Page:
Release Date: Wednesday, August 8th 2012
New Miss Gay Arizona to be crowned in Tempe
By Kellie Hwang
As a child, Richie Black fondly remembers watching Miss America pageants with his grandmother when she baby-sat him.
The 41-year old Phoenix resident was intrigued by the extravagant productions, and as an adult, even sought out old videotapes of pageants to watch over again.
"I didn't realize at the time that they were so campy, but when I saw them as a kid, there was something about them," Black said. "They were fun, and something about them was so exciting."
Without any pageant experience, the drag performer jumped right into the pageant world, entering into the Miss Gay Phoenix competition in 1994 as Celia Putty. He won.
For years, Black consistently placed in the top 10 in regional and national competitions, becoming a staple of the gay pageant world.
But he still had never won the Miss Gay Arizona America Pageant. In 2000, Black retired.
"I wanted to focus on other things in my life, on building a life, and I really didn't think I would come back to pageants again," he said.
When he turned 40, Black realized his life was great and stable. He started to miss the pageants, so he returned to the stage in 2010. Last year, he finally won the Arizona pageant. This year, he'll pass the crown off in style at the 27th annual pageant.
Black discusses what the pageants are like, what he has learned from them and how he hopes they will grow.
Question: Was it difficult to come back after 10 years?
Answer: I thought that part of my life was done, but it's always been in my blood. I really didn't know what to expect until I got out onstage for the first time, and it started to all come back and my body already knew what to do. It was a big deal to win after all those years because I really believed at one point that I would never become part of the sisterhood.
Q: What's it like backstage before a show?
A: It's probably very similar to the Miss America pageants, except the girls running around are a little taller. You probably won't catch any real girls in the bathroom shaving at Miss America. But it's very supportive, which is the best part. It really is a sisterhood.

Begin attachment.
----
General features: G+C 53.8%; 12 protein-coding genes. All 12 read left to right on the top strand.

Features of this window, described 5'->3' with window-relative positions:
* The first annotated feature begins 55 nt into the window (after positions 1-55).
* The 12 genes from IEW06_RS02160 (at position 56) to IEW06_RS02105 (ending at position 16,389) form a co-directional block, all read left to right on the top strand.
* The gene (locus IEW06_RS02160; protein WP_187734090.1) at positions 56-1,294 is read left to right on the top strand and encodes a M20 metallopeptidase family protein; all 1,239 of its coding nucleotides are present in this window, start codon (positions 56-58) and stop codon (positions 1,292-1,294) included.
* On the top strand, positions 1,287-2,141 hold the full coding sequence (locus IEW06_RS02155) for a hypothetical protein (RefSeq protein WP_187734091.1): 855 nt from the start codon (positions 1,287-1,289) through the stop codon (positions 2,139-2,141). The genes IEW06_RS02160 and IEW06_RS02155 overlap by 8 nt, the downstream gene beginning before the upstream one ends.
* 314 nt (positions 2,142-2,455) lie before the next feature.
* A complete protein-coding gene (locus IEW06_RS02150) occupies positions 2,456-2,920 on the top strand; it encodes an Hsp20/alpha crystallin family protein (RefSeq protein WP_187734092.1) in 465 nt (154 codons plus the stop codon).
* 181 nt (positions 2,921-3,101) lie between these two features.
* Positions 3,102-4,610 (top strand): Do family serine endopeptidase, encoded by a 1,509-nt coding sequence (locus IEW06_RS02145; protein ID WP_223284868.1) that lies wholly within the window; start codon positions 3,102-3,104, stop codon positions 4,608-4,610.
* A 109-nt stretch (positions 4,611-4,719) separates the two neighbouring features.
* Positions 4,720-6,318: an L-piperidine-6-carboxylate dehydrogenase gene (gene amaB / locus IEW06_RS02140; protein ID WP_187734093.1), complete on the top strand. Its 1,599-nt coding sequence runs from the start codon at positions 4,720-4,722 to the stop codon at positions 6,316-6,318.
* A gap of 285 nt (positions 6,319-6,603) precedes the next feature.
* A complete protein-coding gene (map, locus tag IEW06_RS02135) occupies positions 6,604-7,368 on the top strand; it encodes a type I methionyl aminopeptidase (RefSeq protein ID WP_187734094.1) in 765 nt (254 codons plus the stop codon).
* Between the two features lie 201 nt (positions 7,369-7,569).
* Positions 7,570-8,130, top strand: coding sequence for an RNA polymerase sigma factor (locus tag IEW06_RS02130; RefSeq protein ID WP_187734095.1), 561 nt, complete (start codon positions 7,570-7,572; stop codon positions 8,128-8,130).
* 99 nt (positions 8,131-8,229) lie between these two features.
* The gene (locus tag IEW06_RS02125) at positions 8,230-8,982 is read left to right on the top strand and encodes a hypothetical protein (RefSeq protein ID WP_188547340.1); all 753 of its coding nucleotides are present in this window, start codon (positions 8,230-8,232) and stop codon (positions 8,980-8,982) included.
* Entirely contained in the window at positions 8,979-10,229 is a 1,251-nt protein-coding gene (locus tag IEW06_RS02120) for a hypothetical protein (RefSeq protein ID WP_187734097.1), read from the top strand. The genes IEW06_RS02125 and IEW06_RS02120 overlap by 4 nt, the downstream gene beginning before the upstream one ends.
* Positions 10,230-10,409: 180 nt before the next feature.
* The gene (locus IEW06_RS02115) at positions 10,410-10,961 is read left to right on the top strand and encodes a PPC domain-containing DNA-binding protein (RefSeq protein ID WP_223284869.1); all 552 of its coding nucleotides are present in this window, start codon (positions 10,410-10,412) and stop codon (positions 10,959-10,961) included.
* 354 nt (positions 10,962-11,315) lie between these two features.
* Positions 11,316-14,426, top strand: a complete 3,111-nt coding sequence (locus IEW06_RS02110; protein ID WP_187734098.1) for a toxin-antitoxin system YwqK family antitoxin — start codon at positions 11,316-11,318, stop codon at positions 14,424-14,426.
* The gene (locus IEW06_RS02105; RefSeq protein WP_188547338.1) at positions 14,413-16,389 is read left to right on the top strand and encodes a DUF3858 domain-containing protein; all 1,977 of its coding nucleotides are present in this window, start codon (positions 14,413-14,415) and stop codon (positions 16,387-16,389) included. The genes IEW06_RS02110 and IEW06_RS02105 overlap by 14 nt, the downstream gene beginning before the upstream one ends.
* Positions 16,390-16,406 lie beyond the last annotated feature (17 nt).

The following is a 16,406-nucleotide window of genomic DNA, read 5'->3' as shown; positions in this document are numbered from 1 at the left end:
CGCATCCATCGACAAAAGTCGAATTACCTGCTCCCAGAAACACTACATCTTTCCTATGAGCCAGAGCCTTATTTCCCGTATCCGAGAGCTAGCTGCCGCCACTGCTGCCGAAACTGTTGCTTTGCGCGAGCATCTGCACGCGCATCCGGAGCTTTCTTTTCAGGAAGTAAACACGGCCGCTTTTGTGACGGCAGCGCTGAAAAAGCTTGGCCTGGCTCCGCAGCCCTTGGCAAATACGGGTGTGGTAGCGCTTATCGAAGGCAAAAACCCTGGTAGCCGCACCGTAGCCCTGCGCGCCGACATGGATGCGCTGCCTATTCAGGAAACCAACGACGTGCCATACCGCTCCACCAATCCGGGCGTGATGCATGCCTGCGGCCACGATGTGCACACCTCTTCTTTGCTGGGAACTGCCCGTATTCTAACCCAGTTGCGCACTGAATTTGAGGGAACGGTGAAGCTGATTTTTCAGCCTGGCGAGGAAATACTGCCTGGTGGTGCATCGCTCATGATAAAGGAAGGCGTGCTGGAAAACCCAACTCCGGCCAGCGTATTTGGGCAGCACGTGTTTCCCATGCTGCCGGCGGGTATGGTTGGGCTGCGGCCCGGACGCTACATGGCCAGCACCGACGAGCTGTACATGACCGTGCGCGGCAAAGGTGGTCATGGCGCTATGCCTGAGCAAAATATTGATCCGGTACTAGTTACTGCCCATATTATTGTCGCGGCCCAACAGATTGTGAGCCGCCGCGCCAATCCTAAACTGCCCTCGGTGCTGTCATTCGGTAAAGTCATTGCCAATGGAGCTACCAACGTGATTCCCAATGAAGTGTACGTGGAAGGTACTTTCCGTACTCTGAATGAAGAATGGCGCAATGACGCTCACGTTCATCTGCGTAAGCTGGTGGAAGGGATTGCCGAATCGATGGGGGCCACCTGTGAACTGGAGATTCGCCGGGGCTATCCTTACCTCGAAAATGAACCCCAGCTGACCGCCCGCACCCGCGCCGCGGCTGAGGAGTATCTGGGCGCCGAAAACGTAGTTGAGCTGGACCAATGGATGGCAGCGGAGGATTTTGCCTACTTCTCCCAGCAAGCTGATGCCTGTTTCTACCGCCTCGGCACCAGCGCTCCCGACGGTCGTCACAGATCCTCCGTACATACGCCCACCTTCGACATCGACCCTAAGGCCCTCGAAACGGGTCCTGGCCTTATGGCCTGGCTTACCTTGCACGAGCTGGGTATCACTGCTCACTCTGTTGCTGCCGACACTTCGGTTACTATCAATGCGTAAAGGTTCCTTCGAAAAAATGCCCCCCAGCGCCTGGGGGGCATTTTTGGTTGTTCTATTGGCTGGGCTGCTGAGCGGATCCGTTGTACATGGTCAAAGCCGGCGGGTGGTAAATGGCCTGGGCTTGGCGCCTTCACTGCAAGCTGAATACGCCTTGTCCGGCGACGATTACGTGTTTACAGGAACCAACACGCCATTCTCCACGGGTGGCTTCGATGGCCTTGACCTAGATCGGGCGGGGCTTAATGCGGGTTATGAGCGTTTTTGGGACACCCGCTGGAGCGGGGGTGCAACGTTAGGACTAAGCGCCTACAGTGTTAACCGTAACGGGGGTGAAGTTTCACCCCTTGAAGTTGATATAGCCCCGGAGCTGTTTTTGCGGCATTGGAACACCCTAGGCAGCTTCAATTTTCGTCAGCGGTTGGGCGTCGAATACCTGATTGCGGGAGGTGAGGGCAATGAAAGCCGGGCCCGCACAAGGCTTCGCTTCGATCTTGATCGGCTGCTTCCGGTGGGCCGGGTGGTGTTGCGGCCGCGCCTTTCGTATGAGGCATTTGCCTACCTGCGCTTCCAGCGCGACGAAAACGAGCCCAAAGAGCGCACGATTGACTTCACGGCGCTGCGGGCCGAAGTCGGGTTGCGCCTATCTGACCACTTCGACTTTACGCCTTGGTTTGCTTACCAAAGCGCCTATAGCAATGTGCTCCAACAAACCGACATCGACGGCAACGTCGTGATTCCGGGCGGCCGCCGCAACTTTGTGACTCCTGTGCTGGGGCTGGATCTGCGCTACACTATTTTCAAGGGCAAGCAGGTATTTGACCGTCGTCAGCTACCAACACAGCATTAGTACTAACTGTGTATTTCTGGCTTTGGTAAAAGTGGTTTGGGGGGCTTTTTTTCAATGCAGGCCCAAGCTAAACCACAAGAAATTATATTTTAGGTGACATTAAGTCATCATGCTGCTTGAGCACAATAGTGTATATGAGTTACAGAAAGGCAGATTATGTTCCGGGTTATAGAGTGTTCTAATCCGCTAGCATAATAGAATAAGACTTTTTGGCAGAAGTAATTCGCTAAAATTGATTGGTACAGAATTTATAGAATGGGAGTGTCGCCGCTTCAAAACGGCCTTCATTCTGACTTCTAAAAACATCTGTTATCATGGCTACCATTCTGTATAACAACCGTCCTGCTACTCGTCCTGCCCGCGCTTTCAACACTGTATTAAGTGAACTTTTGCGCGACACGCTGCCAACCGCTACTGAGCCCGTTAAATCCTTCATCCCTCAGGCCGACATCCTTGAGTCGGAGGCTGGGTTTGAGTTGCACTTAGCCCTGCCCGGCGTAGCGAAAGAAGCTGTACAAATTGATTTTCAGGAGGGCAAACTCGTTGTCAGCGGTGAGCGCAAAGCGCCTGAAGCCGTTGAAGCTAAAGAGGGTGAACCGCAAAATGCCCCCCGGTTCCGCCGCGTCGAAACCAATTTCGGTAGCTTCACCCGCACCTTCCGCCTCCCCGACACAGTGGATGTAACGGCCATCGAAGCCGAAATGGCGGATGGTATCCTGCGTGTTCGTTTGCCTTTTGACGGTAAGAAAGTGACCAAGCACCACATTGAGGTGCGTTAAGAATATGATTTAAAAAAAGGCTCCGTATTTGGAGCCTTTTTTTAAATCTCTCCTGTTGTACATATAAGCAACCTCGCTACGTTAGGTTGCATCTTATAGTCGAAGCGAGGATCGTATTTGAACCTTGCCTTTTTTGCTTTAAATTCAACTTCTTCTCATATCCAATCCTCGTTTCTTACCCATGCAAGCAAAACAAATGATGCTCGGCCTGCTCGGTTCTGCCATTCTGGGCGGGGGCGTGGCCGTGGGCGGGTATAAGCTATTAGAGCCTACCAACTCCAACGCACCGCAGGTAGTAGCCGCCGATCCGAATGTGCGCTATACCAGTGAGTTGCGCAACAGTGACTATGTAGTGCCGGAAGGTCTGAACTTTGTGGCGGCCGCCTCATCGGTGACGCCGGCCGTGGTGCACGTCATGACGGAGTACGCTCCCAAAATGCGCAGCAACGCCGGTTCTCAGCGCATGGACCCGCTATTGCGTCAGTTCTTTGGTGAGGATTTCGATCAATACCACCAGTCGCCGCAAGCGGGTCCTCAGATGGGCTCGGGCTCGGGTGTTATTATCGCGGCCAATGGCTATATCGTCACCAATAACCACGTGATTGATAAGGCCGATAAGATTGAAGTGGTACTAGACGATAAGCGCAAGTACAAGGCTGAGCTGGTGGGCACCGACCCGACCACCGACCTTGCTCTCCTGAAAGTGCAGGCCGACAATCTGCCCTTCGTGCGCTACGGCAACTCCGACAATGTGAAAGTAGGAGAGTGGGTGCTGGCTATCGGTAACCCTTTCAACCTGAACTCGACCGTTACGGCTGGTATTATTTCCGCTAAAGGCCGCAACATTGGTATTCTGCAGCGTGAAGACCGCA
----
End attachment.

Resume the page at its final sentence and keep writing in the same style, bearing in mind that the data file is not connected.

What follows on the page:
Q: Do you change your talent every year?
A: I like to create stories and situations. I usually start with doing something where the audience thinks they know where it's going, then something odd happens like a tree falls on me and knocks me out, or my dress rips. Then, I go into a dream sequence. It's kind of my thing, to get that "What's happening?" from the crowd. I like to draw emotion out of the audience.
Q: Have you been quite involved in the community since you were crowned last year?
A: The winner isn't required to go out and do community service. The pageant is more about celebrating the art of what we're doing. But we want to represent the pageant and are involved because we want to be. I made a pledge for the AIDS Walk, and if I raised a certain amount, I would walk the race in my heels. If I raised more, I would wear a full dress, and even more, I would pull my basset hound in a red wagon. I was surprised by how quickly I raised the money.
Q: Are you sad to pass on the crown?
A: It feels good to be able to carry the banner and pass it on to someone else. In a pageant, you're constantly being watched, and people are looking for details that are not right. It's nice to not have to worry about it this year.
Q: How would you encourage people to come, especially those who haven't experienced the pageant before?
A: It will definitely be a show, and it's like seeing a real pageant: the hostesses are funny, there's great entertainment and the 11 contestants put their heart and soul into all of the production numbers. We are all required to be men -- we can't have any modifications to our body and we live as guys -- which a lot of people don't realize. Those who have never been to an event like this before have to say to themselves, "That's a man in there," which is the best part.
Miss Gay Arizona America Pageant
What: The 27th pageant features a night of sparkling evening gowns and diverse talents, and Celia Putty, Miss Gay Arizona 2011, who will pass on her crown with an elaborate performance.
When: 6 p.m. Sunday.
Where: Tempe Center for the Arts, 700 W. Rio Salado Parkway.